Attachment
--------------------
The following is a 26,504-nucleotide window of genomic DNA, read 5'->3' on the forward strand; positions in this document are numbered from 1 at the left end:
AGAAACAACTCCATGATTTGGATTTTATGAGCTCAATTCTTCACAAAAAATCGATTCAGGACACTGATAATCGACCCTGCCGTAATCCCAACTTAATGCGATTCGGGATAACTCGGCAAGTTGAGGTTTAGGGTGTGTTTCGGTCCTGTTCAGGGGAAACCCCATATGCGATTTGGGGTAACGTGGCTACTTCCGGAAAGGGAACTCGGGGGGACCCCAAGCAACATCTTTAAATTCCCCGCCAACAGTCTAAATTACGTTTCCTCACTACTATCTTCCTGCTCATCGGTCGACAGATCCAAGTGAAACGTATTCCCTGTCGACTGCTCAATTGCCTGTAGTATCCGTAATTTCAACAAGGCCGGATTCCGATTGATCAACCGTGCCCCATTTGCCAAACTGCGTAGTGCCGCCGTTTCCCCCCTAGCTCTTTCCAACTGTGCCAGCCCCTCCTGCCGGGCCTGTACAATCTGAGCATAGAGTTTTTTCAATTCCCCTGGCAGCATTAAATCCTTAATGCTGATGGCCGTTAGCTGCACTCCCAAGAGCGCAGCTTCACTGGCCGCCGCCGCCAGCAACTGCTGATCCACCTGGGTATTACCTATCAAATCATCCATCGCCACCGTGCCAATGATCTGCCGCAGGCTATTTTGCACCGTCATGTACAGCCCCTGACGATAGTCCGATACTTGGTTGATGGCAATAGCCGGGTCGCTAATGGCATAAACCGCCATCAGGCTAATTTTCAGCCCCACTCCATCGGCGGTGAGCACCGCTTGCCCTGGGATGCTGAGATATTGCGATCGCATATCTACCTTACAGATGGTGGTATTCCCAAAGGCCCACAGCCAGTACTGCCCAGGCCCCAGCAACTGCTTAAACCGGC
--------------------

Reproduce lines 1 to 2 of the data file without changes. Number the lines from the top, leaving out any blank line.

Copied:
The following is a 26,504-nucleotide window of genomic DNA, read 5'->3' on the forward strand; positions in this document are numbered from 1 at the left end:
AGAAACAACTCCATGATTTGGATTTTATGAGCTCAATTCTTCACAAAAAATCGATTCAGGACACTGATAATCGACCCTGCCGTAATCCCAACTTAATGCGATTCGGGATAACTCGGCAAGTTGAGGTTTAGGGTGTGTTTCGGTCCTGTTCAGGGGAAACCCCATATGCGATTTGGGGTAACGTGGCTACTTCCGGAAAGGGAACTCGGGGGGACCCCAAGCAACATCTTTAAATTCCCCGCCAACAGTCTAAATTACGTTTCCTCACTACTATCTTCCTGCTCATCGGTCGACAGATCCAAGTGAAACGTATTCCCTGTCGACTGCTCAATTGCCTGTAGTATCCGTAATTTCAACAAGGCCGGATTCCGATTGATCAACCGTGCCCCATTTGCCAAACTGCGTAGTGCCGCCGTTTCCCCCCTAGCTCTTTCCAACTGTGCCAGCCCCTCCTGCCGGGCCTGTACAATCTGAGCATAGAGTTTTTTCAATTCCCCTGGCAGCATTAAATCCTTAATGCTGATGGCCGTTAGCTGCACTCCCAAGAGCGCAGCTTCACTGGCCGCCGCCGCCAGCAACTGCTGATCCACCTGGGTATTACCTATCAAATCATCCATCGCCACCGTGCCAATGATCTGCCGCAGGCTATTTTGCACCGTCATGTACAGCCCCTGACGATAGTCCGATACTTGGTTGATGGCAATAGCCGGGTCGCTAATGGCATAAACCGCCATCAGGCTAATTTTCAGCCCCACTCCATCGGCGGTGAGCACCGCTTGCCCTGGGATGCTGAGATATTGCGATCGCATATCTACCTTACAGATGGTGGTATTCCCAAAGGCCCACAGCCAGTACTGCCCAGGCCCCAGCAACTGCTTAAACCGGC